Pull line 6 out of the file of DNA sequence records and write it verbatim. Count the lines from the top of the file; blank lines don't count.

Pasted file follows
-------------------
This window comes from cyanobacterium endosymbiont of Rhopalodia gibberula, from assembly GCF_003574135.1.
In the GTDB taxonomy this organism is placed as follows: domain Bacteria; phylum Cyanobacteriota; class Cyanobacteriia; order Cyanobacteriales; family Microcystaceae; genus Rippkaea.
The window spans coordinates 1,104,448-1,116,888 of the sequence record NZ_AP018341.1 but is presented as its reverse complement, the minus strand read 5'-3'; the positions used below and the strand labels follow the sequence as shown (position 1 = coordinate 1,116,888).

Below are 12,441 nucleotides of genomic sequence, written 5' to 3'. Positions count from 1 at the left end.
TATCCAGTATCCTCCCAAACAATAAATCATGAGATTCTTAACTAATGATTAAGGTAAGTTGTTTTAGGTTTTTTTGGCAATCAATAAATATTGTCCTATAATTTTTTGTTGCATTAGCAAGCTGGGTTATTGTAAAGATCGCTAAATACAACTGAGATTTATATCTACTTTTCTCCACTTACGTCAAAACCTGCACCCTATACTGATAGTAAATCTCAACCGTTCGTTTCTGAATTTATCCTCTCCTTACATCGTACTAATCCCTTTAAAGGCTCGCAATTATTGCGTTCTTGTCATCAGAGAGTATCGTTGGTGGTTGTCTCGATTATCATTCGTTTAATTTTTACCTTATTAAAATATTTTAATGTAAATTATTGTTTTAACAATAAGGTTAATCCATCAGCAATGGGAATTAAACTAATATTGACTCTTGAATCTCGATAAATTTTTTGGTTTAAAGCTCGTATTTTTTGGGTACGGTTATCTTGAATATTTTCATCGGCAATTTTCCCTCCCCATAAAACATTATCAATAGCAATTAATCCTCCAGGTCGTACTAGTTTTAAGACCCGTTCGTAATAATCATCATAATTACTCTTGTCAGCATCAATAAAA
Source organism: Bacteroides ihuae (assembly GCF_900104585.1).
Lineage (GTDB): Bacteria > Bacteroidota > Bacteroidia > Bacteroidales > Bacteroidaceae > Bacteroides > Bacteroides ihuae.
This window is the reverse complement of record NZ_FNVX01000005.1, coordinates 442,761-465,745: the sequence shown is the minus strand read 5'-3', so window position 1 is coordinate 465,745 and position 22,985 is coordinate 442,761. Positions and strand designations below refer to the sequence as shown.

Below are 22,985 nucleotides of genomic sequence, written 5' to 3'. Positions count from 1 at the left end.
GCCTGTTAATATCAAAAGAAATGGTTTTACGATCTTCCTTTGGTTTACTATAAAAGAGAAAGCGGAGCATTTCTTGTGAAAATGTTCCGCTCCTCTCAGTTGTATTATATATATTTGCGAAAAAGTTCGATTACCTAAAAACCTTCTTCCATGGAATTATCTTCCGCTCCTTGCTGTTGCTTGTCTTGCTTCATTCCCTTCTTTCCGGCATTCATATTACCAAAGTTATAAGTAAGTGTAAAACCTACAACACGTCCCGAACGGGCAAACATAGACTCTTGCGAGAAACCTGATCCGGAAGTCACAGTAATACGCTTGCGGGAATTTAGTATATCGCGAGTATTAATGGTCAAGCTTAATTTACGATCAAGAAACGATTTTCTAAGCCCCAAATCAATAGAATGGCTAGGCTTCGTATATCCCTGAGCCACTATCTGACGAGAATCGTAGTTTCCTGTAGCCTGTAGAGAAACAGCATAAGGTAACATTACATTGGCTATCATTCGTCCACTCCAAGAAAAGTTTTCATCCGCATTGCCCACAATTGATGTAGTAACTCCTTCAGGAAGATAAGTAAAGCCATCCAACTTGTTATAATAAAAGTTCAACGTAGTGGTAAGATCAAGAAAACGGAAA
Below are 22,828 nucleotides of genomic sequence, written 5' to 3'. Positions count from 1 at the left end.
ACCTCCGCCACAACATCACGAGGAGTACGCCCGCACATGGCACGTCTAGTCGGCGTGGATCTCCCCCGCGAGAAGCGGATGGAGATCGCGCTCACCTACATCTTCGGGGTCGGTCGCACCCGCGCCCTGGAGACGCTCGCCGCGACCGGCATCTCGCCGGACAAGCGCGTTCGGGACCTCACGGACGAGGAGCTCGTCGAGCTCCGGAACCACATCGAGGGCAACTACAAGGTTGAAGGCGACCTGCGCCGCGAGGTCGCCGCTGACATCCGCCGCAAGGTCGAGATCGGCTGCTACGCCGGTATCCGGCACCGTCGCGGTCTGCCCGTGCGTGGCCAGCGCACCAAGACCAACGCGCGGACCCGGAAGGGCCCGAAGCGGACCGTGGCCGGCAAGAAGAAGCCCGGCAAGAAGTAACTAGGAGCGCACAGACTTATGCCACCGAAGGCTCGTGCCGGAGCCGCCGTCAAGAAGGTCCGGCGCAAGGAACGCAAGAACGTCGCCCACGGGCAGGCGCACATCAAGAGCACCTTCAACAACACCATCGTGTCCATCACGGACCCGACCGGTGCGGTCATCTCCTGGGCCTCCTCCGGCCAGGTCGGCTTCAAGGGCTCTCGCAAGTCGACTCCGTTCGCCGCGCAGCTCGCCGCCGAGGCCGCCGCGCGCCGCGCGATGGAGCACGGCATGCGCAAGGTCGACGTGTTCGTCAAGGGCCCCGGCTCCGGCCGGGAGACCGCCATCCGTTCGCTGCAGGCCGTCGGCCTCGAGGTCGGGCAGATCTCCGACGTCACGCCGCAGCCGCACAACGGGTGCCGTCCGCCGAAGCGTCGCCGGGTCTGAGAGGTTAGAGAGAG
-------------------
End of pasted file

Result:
Source organism: Bacteroides ihuae (assembly GCF_900104585.1).